The human-computer combination will be a winning combination in digital health, according to Joi Ito, director for the MIT Lab, who spoke at the Partners HealthCare Connected Health Symposium in Boston this week.
"I think there was an announcement recently that Watson is almost finished with med school," Ito said. "It’s sort of a joke, but sort of true. I can imagine Watson being able to ingest all of the data that traditionally might be given to a student in med school. Now imagine if you had a computer that had all of the knowledge that you needed for med school and if it were available all of the time, maybe there’s an argument to be made that you don’t have to memorize it if it’s available all of the time."
Ito suggested that instead of spending so many years trying to memorize things that a computer can memorize, people could spend those years learning how to make the patient feel more comfortable, read signs and symptoms, and increase the number of people who are able to act as an intermediary between the patient and the medical system. He pointed to an example from a Herb Benson book, The Relaxation Response.
"He is about to go to Tibet to study Tibetan medicine and explains the methodology to the Dalai Lama and the Dalai Lama says 'You know, you're not going to get any results because 80 percent of Tibetan medicine is the relationship between the doctor and the patient and you call this the placebo effect. And you're going to control it out, but that is Tibetan medicine.' I think what is interesting is we are looking, in traditional medicine, for that one molecule that does this magic thing, forgetting the 80 percent or something like that is how you feel."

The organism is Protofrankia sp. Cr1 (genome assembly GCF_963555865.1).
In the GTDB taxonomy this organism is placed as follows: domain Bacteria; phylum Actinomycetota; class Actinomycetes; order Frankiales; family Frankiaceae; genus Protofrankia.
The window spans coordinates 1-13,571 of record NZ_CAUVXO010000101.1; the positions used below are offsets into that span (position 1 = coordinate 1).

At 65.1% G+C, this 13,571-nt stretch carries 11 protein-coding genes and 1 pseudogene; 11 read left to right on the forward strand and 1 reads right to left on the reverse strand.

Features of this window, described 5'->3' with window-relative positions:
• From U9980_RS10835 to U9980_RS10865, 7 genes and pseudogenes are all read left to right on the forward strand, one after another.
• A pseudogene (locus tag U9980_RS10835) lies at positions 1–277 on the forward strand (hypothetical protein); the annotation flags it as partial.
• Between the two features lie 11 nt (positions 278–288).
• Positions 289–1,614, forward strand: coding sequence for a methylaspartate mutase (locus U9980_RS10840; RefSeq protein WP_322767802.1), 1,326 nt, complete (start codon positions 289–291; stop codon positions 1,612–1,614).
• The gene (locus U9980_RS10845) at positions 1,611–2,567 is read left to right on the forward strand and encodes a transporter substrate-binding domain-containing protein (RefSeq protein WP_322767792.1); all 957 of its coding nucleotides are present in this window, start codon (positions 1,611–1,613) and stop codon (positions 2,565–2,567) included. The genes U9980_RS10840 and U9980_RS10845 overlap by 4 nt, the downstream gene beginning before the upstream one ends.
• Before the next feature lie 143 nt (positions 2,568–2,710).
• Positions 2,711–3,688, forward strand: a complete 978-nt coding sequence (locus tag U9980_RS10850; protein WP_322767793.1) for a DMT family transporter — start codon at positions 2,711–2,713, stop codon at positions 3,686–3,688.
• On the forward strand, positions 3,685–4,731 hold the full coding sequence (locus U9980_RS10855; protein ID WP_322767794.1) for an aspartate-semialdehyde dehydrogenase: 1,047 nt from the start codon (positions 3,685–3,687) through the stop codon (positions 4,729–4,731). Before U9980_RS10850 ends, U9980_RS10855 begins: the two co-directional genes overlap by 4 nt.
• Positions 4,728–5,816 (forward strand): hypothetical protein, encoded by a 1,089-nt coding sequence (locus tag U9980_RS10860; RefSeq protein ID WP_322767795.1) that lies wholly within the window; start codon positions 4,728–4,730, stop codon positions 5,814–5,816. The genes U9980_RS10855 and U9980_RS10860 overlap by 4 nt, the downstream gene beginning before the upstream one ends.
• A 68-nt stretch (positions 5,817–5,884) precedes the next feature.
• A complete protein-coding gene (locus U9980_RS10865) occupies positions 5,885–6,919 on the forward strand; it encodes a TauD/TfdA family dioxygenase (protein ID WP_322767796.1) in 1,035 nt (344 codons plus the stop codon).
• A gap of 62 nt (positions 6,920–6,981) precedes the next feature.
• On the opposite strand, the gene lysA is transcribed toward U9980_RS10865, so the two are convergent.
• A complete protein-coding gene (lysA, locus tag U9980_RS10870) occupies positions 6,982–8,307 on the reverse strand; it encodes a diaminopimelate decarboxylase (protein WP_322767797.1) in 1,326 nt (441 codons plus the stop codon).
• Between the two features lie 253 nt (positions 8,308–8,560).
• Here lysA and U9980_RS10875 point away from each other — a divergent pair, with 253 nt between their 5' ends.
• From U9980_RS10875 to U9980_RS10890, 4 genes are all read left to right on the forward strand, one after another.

As technologies start to collect and process more medical data, using machine learning, the services that these technologies could eventually provide will allow doctors to shift the work that they are doing to focusing more on the patient, which Ito argues is an area where humans are instinctively good at operating.
One stipulation, he added, is that using machine learning to create digital health offerings for doctors might lead to cultural and ethical biases in the data.
"The thing we have to remember is artificial intelligence will only be as smart as the data we provide it, but it can be smarter about more data than we can because it can process a lot," Ito said. "But for instance, this isn’t the medical example, but in the smart cities thing, one of the applications is to create models that predict crime. If you ingest all of the criminal arrest records and things from New York City, well you’re going to get a bias against African Americans because of the stop and frisk rules and the way that the policing works. And so you're just going to reinforce systemic bias if you just ingest biased data."